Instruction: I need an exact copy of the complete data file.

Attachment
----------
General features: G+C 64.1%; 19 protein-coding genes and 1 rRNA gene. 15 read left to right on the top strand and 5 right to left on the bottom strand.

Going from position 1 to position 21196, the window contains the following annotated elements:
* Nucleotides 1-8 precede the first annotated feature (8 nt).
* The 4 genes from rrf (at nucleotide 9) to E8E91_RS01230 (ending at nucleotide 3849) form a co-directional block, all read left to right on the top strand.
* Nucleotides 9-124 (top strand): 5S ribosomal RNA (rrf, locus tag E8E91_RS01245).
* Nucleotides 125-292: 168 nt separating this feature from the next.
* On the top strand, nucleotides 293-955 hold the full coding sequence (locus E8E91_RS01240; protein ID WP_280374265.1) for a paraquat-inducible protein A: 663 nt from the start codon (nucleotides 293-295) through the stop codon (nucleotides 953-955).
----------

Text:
General features: G+C 64.1%; 19 protein-coding genes and 1 rRNA gene. 15 read left to right on the top strand and 5 right to left on the bottom strand.

Going from position 1 to position 21196, the window contains the following annotated elements:
* Nucleotides 1-8 precede the first annotated feature (8 nt).
* The 4 genes from rrf (at nucleotide 9) to E8E91_RS01230 (ending at nucleotide 3849) form a co-directional block, all read left to right on the top strand.
* Nucleotides 9-124 (top strand): 5S ribosomal RNA (rrf, locus tag E8E91_RS01245).
* Nucleotides 125-292: 168 nt separating this feature from the next.
* On the top strand, nucleotides 293-955 hold the full coding sequence (locus E8E91_RS01240; protein ID WP_280374265.1) for a paraquat-inducible protein A: 663 nt from the start codon (nucleotides 293-295) through the stop codon (nucleotides 953-955).